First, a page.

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The writing's on the cell wall for US jailbird novelist

North Carolina authorities confiscate manuscript of prisoner's fifth novel to stop him 'profiting' behind bars

It's just as well that Oscar Wilde and John Bunyan, to name but two of literature's greatest jailbirds, weren't sentenced to serve time in the overcrowded state prisons of North Carolina.

Victor Martin, a novelist and career criminal whose four published books were written in his cell in Elizabeth City, is at the centre of a civil liberties dispute, after authorities confiscated the manuscript of his fifth book and attempted to ban him from writing. They allege that the novels break rules banning inmates from conducting business behind bars. Lawyers for Martin, who is nine years into a 23-year sentence for a string of robberies, say the policy violates his right to free speech.

"He's being given a hard time for writing and being told that he's become a threat to the prison," said Martin's publisher, Marcenia Waters. "I'm assuming they're saying that because they believe other inmates might be jealous of him or want to hurt him. But that's plainly wrong. Here is a man, a writer, who is trying to do something positive for himself, trying to build something for when he's released. He wants to come out of prison eventually and be productive in society, and not return to crime. And writing is his get-out."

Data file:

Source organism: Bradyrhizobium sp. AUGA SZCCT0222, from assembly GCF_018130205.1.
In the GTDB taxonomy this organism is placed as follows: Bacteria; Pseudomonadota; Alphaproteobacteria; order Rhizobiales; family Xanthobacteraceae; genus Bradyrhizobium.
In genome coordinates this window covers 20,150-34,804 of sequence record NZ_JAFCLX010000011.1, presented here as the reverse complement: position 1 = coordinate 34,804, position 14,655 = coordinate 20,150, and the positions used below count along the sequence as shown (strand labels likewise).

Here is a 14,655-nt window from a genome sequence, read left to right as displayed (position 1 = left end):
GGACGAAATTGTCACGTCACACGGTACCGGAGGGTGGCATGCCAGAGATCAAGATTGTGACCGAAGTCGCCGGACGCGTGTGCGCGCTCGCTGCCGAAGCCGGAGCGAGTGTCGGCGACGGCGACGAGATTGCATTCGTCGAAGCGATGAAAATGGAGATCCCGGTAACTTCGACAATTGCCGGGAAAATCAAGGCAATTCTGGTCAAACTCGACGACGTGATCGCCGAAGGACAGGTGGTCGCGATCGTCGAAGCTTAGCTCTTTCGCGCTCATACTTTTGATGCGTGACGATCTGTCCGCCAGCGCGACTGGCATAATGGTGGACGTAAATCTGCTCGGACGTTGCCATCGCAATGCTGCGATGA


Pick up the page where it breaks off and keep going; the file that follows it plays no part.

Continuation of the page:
The move by prison authorities seems particularly pointless, since 32-year-old Martin has not profited from his four novels, which follow the fortunes of a high-rolling Miami career criminal called Unique. Despite the "ban", all his existing books will continue to be sold through Amazon.

Lawyers acting for the American Civil Liberties Union of North Carolina this week wrote to the state Department of Correction, asking for the whereabouts of the confiscated 310-page manuscript. They say that there is "no evidence" that publication of the book, a sequel to his most recently published work, Unique's Ending, poses any danger to Martin or his fellow inmates.

The prison authorities have refused to discuss the case. But Keith Acree, a spokesman for the Department of Correction, told the Charlotte Observer that inmates in North Carolina are prohibited from publishing for payment while behind bars. "The policy prohibits conducting business from prison – not writing," he said.

Although his case now seems likely to become a cause célèbre among free-speech activists, Martin claims to be bemused rather than angry. His work has a following among fans of "urban fiction" – a genre focusing on explicit tales of inner-city crime – and he's convinced the fifth novel will eventually see the light of day. "The way I see it, they want me to stay stagnant here and not do anything," he said.